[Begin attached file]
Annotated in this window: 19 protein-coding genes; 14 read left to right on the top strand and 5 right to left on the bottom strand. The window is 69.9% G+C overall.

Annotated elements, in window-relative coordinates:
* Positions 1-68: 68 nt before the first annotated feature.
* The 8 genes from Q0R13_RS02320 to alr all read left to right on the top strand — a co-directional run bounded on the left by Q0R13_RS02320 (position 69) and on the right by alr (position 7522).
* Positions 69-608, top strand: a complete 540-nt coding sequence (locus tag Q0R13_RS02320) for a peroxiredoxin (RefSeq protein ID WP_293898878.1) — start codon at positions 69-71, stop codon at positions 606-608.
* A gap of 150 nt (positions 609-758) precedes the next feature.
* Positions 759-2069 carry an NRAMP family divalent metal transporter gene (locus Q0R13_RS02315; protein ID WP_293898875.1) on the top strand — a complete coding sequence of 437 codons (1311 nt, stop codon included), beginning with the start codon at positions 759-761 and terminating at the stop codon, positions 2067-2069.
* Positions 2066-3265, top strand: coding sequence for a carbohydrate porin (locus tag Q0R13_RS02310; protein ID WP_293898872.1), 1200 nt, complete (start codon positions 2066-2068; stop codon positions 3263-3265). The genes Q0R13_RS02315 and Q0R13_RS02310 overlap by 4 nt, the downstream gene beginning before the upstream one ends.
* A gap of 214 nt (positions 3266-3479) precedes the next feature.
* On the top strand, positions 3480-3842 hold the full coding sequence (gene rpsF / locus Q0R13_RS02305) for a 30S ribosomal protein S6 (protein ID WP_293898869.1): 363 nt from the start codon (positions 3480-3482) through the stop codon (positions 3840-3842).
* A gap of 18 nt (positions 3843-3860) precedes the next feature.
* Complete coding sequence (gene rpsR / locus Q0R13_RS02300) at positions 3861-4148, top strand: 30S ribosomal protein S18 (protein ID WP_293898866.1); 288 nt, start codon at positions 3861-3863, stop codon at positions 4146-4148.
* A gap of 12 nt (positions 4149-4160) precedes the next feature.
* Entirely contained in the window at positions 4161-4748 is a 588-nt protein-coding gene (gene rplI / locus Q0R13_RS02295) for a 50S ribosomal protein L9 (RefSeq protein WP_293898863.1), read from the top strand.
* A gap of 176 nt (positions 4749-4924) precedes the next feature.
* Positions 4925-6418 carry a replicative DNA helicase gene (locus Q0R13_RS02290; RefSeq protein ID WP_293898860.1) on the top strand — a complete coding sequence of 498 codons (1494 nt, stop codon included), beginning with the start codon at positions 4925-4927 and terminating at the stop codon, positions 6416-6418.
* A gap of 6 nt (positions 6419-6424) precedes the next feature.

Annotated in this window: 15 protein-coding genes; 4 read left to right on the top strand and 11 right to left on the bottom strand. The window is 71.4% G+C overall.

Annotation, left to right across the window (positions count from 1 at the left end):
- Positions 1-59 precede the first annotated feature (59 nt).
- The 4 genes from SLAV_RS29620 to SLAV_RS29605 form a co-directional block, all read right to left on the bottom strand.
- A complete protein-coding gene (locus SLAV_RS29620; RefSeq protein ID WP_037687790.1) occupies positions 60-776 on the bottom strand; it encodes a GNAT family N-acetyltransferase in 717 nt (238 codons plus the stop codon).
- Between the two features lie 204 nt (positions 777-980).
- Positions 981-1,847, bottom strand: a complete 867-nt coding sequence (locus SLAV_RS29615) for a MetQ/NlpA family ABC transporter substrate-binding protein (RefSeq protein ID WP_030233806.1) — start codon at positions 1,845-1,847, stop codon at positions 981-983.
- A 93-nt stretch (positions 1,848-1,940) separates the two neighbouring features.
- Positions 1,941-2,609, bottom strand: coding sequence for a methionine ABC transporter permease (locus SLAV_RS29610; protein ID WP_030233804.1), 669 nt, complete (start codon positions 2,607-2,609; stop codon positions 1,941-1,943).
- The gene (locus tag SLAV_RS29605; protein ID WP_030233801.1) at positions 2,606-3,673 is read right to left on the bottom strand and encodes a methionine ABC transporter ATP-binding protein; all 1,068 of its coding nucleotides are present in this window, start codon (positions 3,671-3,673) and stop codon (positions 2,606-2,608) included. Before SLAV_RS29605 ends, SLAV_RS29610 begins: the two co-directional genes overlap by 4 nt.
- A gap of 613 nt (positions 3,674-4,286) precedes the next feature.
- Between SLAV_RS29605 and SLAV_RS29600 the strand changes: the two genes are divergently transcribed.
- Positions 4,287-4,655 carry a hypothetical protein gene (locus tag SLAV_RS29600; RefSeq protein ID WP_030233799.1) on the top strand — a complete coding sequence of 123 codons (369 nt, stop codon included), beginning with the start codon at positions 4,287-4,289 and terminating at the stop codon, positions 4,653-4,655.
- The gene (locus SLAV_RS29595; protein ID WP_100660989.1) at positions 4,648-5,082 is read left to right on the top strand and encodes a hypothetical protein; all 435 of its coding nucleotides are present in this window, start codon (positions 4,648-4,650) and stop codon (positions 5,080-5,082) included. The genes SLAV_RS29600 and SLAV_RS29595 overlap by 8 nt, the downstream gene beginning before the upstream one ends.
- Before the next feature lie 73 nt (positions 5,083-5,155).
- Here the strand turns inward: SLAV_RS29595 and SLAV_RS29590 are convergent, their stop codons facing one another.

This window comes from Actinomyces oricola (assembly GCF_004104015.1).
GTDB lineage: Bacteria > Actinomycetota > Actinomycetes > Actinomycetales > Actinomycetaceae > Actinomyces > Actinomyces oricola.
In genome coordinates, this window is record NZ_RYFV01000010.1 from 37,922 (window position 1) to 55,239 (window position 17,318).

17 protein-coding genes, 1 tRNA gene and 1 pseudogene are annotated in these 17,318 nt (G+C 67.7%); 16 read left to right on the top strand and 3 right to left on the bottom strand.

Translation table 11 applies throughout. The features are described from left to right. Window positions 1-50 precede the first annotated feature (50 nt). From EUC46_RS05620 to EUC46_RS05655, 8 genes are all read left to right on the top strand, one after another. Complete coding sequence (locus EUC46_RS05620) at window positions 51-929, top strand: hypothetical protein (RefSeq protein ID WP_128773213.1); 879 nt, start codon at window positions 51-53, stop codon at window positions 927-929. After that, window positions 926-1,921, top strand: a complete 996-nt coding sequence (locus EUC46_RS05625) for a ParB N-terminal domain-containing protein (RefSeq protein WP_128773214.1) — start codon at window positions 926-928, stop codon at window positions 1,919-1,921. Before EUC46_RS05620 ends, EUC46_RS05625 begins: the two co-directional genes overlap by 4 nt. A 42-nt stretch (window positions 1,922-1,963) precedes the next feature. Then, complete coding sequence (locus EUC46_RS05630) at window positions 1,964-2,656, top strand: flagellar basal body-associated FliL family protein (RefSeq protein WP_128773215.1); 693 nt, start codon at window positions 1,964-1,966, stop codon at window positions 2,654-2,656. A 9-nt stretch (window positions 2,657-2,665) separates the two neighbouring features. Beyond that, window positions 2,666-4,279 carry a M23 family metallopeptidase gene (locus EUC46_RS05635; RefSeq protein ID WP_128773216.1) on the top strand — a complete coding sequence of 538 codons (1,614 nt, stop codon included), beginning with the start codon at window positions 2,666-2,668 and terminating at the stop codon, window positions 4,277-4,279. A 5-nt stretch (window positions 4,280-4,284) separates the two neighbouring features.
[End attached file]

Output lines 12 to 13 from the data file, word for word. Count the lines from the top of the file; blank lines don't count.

* Complete coding sequence (gene rpsR / locus Q0R13_RS02300) at positions 3861-4148, top strand: 30S ribosomal protein S18 (protein ID WP_293898866.1); 288 nt, start codon at positions 3861-3863, stop codon at positions 4146-4148.
* A gap of 12 nt (positions 4149-4160) precedes the next feature.